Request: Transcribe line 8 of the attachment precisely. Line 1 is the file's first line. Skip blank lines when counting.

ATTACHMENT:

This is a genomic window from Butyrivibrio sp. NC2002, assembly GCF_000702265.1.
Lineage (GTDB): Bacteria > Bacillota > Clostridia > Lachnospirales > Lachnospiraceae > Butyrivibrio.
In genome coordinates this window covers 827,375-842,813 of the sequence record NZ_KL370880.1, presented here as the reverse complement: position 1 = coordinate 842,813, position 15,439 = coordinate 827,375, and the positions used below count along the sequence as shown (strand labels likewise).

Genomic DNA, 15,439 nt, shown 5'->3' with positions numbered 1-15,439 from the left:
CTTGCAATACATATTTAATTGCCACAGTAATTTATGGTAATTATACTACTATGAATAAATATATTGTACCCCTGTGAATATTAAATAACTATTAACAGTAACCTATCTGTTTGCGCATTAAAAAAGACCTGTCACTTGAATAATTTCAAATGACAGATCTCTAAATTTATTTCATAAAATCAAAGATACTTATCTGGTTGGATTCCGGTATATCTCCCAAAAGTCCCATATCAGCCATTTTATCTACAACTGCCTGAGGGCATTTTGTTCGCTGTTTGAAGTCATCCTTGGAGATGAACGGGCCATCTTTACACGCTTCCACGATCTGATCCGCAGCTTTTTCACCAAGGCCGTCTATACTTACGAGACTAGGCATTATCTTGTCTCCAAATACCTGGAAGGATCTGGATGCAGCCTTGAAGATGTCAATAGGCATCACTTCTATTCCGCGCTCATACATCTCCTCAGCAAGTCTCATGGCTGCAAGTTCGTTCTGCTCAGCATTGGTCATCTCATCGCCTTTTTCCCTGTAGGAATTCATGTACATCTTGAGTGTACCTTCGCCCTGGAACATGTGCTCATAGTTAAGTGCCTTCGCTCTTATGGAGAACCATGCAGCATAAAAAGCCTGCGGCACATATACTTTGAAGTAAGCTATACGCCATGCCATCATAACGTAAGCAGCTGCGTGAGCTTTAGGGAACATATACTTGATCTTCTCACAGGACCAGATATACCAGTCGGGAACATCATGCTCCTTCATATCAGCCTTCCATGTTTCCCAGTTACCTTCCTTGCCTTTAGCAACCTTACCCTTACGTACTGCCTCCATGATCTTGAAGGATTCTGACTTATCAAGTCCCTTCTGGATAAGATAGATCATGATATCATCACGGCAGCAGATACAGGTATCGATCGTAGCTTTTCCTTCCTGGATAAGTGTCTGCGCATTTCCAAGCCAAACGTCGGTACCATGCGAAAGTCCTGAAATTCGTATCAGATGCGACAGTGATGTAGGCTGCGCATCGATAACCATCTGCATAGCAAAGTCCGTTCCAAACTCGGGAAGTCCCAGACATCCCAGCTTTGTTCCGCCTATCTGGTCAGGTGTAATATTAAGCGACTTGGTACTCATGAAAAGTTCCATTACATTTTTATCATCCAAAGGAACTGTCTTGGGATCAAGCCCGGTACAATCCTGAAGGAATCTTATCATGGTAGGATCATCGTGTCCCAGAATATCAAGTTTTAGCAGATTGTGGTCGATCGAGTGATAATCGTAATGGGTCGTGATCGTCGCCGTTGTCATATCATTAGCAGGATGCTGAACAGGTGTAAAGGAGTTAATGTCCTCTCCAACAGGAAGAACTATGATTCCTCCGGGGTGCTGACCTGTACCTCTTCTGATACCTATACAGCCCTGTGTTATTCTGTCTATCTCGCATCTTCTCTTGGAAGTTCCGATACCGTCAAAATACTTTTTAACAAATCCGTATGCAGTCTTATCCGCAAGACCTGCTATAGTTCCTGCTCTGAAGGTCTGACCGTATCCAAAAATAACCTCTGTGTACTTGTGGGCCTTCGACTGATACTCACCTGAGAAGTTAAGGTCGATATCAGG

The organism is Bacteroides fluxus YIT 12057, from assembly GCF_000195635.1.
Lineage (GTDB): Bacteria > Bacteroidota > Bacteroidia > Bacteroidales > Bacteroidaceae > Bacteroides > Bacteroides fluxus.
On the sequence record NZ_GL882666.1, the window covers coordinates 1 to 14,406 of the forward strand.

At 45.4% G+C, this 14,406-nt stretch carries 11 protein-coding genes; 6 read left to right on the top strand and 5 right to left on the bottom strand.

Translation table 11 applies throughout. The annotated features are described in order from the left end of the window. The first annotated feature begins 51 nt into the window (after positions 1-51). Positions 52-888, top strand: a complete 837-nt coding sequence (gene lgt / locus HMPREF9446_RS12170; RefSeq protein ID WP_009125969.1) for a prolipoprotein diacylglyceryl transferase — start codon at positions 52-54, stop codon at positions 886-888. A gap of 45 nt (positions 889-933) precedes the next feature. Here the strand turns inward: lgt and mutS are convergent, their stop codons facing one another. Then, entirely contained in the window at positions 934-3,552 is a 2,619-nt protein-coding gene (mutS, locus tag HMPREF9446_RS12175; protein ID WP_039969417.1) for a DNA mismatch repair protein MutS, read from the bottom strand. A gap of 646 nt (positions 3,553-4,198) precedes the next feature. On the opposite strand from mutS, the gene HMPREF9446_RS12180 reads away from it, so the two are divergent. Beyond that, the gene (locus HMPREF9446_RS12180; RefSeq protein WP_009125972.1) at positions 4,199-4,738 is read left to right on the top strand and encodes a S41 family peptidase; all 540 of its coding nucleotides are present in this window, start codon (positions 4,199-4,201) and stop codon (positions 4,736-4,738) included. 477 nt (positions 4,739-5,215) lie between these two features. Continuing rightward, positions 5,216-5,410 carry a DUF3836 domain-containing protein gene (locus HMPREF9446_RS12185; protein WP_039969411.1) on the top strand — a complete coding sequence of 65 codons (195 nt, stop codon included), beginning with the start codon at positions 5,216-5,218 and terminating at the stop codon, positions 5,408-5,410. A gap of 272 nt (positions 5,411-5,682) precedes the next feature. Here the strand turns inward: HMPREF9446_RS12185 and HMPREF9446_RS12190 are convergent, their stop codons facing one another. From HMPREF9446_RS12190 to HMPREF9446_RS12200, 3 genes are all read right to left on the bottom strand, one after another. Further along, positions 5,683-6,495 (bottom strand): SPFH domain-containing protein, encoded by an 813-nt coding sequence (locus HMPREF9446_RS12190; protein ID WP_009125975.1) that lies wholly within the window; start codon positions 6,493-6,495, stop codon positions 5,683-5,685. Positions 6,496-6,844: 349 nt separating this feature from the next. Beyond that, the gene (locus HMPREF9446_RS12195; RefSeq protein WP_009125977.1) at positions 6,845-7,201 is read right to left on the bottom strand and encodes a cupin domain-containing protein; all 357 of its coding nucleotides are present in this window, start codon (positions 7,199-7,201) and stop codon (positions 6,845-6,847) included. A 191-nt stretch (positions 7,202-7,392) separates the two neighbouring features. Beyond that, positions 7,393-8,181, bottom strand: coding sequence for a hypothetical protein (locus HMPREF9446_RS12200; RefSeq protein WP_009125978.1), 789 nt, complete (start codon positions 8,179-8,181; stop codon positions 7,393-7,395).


On the sequence record NZ_GL882666.1, the window covers coordinates 1 to 14,406 of the forward strand.